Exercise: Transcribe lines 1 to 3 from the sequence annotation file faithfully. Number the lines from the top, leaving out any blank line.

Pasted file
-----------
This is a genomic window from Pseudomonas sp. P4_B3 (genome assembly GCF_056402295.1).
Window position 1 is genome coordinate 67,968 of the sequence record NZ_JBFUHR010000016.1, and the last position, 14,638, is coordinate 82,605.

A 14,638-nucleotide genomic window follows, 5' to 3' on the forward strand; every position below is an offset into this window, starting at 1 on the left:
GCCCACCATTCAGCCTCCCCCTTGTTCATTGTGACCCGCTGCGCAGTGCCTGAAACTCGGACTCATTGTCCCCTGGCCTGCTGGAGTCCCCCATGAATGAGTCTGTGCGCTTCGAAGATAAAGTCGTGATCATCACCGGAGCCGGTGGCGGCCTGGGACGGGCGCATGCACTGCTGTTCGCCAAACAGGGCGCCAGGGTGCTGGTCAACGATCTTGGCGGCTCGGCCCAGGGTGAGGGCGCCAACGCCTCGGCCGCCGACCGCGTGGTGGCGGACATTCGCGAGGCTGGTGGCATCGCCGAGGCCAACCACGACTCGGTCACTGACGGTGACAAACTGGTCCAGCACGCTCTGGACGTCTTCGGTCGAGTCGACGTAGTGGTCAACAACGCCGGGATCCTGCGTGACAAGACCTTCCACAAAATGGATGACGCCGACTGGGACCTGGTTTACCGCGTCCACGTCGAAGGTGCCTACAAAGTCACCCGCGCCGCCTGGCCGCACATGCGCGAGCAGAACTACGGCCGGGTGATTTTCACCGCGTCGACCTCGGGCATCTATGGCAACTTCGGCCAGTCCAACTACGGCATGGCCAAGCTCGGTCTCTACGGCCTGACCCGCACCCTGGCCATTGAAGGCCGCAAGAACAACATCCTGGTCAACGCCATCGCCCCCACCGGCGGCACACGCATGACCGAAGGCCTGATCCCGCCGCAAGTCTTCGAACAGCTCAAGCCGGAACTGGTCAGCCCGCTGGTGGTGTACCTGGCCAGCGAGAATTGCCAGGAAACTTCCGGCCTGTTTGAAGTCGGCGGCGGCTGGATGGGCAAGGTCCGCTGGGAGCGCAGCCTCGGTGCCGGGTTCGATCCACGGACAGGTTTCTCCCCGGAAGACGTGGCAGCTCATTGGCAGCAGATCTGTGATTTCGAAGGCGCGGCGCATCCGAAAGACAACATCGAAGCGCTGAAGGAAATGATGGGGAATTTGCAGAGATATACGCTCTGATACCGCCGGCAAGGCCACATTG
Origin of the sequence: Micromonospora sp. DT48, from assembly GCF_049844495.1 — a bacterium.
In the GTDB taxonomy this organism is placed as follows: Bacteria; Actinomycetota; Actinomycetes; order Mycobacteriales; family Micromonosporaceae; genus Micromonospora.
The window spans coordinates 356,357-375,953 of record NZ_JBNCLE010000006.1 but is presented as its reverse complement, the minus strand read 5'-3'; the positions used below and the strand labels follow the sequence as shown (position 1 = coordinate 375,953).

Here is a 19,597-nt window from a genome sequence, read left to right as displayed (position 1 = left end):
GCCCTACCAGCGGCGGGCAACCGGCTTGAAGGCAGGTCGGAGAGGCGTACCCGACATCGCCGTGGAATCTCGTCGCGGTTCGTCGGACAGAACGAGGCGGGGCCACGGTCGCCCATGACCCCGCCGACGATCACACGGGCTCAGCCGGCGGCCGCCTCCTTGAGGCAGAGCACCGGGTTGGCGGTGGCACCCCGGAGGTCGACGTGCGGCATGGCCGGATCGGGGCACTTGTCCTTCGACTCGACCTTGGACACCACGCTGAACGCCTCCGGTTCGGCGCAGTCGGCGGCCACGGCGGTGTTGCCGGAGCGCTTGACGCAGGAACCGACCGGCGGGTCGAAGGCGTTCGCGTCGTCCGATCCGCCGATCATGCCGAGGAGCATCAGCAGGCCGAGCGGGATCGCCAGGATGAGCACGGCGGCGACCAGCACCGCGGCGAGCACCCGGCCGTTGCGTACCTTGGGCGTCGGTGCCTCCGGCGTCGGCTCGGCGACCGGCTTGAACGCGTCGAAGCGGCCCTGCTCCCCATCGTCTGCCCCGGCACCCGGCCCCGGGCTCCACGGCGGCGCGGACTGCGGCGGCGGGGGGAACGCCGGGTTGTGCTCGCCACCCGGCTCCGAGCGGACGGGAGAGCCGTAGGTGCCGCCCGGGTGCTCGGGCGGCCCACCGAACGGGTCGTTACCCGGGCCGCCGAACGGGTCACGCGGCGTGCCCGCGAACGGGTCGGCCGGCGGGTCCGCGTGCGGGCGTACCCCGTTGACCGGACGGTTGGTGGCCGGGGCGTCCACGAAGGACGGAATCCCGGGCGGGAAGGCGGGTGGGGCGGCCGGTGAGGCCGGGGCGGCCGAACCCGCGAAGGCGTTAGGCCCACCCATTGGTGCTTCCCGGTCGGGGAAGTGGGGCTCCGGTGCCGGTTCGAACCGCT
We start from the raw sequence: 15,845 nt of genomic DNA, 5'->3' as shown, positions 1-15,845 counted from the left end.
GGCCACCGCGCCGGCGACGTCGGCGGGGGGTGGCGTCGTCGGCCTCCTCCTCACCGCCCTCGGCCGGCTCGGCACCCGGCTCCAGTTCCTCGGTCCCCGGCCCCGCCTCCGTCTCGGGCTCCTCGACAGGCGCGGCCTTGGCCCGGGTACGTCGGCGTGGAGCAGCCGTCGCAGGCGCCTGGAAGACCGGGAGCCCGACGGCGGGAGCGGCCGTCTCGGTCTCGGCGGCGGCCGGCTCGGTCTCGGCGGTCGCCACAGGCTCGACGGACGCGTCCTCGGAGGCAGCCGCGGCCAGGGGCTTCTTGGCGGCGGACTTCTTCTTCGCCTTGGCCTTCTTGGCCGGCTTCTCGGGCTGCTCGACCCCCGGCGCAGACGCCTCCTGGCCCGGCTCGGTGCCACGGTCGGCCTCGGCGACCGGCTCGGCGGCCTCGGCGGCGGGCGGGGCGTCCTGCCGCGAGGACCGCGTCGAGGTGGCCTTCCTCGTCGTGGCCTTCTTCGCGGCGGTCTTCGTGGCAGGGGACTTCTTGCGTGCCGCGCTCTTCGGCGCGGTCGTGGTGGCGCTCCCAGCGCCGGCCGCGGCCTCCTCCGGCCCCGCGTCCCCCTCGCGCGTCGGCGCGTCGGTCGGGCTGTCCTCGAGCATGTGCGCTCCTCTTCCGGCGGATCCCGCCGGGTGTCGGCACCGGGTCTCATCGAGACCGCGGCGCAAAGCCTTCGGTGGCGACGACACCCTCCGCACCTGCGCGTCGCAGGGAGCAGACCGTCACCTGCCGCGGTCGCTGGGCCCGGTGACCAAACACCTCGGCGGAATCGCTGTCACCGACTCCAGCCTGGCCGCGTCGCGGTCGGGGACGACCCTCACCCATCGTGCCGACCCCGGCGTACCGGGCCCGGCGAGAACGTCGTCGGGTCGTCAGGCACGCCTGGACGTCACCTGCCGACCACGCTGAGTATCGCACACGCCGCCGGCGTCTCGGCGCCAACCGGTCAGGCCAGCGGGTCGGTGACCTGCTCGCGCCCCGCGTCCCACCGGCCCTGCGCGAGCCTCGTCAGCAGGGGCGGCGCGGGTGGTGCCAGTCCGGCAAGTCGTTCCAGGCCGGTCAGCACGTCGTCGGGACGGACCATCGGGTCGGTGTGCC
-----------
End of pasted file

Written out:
This is a genomic window from Pseudomonas sp. P4_B3 (genome assembly GCF_056402295.1).
Window position 1 is genome coordinate 67,968 of the sequence record NZ_JBFUHR010000016.1, and the last position, 14,638, is coordinate 82,605.

A 14,638-nucleotide genomic window follows, 5' to 3' on the forward strand; every position below is an offset into this window, starting at 1 on the left: